A funny thing happened a couple of weeks ago. I was out having lunch with the men in my life (Fran and Roman) at our favorite local restaurant, a little Italian place. We like it because it’s super-casual (read: kid friendly), the owners and staff are lovely and all three of us love the food. Yup, even my little fussy eater toddler loves everything there. So there we were, enjoying salad and soup. Roman was munching on cherry tomatoes and olives the waitress always brings him and stealing pieces of blue cheese from Fran’s salad. He was dipping his bread in oil and was eagerly awaiting the spinach ravioli he ordered himself.
The table next to us was a family with older kids and after a couple of minutes I heard them talking about fussy eating in children. One of their kids said, “Most little kids don’t like trying different food.” Then the dad replied, “If a child is a picky eater, it’s only because the parents have let them be like that.”
Ironically (since his comment made me fume), I think the conversation began because they noticed Roman eating a couple of things that might make many children turn up their noses. The dad definitely made his comment loud enough for us to hear, as if we’d be thrilled to get his approbation on our kid’s eating habits.
Roman is the epitome of a picky eater. Once a broccoli and mushroom lover, he will no longer eat any food that is on the same plate as either of those vegetables. Forget rice – he thinks it’s “weird”. He tells me eggs are “yucky” but he is all about soft-boiled eggs with soldiers, not lumping them in the same “yucky” category as scrambled, omelets, or fried eggs. Once he refused a plate of three different foods he loves, pointing at each while yelling, “THAT’S not pasta! THAT’S not pasta! And THAT’S not pasta!!” I guess he wanted pasta. I have taken to hiding vegetables in his meals and clinging to the few specific types and preparations he will eat – spinach chopped fine in a grilled cheese, sliced cucumbers, carrots and cherry tomatoes (but only raw), kale and spinach in smoothies.
Am I at fault as a parent for Roman’s eating habits? I prepared & fed him just about everything you could possibly imagine as a baby. He tried so many different things, it often actually led to Fran and I eating a more varied diet than usual. Now, half the time I make dinner knowing it’s something he will eat as well, but there are times I make dinner and if Roman doesn’t eat it, there’s no offer of a special meal just for him. I don’t believe his pickiness is our fault and I don’t think it’s a big deal (even though, yes, it does drive me crazy much of the time).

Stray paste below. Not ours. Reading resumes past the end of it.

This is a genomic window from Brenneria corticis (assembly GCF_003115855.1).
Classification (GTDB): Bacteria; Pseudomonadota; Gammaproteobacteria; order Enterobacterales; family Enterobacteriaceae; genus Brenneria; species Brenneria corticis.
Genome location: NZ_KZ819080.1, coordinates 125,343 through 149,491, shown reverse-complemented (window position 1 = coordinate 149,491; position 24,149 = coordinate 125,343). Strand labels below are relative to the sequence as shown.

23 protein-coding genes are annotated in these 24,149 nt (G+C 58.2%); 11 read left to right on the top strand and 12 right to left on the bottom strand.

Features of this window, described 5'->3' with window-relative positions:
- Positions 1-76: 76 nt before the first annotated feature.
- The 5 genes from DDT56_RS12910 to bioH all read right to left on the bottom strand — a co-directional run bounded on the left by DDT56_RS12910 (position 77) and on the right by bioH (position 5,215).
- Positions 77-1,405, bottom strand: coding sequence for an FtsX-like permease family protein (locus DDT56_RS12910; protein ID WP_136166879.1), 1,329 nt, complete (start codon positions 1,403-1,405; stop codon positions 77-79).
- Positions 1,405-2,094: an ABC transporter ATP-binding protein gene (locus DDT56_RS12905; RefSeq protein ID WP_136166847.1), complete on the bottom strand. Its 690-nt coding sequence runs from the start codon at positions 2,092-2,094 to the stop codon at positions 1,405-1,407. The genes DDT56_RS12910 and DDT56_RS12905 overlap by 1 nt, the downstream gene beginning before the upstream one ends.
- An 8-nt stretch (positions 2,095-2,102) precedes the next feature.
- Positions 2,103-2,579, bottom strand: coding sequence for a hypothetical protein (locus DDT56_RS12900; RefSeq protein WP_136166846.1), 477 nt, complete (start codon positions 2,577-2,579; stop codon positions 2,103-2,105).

I remember at 7 years old having a stand-off with my dad over eating my veggies, with neither of us backing down. He would not let me leave the table until I ate them. I was determined to sit there all night with them on my plate untouched. He won – I forced them down eventually, while crying and telling him he was mean and unfair, making dramatic gagging noises as I ate. Poor dad! In my adult life, I LOVE and crave just about every kind of vegetable I can think of. I can’t think of any vegetable I have not tried and enjoyed. I don’t think that’s because my dad forced me to eat a plate of broccoli and carrots one night.
What drives me crazier, though, is people giving opinions on parenting couched as if it’s advice or undisputed fact. What works for one family may not work for another. And to assume that there’s one right way, or one technique that will work on every child, is crazy.
I don’t discount all parenting advice, or assume I know everything, either. But here’s the thing – the advice I listen to, the advice I try out to see if it will work, is the advice that I have asked for. I have a friend with boys a couple of years older than Roman, so knowing potty training wasn’t so long ago for her family, I asked advice on techniques she used that worked for her. I asked the same questions of a mama at a family gathering recently, since she also has a young son. When Roman first became disenchanted with the wonderful world of veggies, I asked advice from a pediatric RD when I reviewed Helpouts by Google. After we got home from a trip to Australia when Roman was just shy of a year old, I asked anyone and everyone who’d traveled through time zones with children what on earth we could do to stop Roman waking at 10pm and being wide awake until 3 in the morning every night. Jet leg in kids is BRUTAL.
What are your thoughts – do you think unsolicited advice on parenting (or just meant-to-be-overhead opinions) is okay in some situations?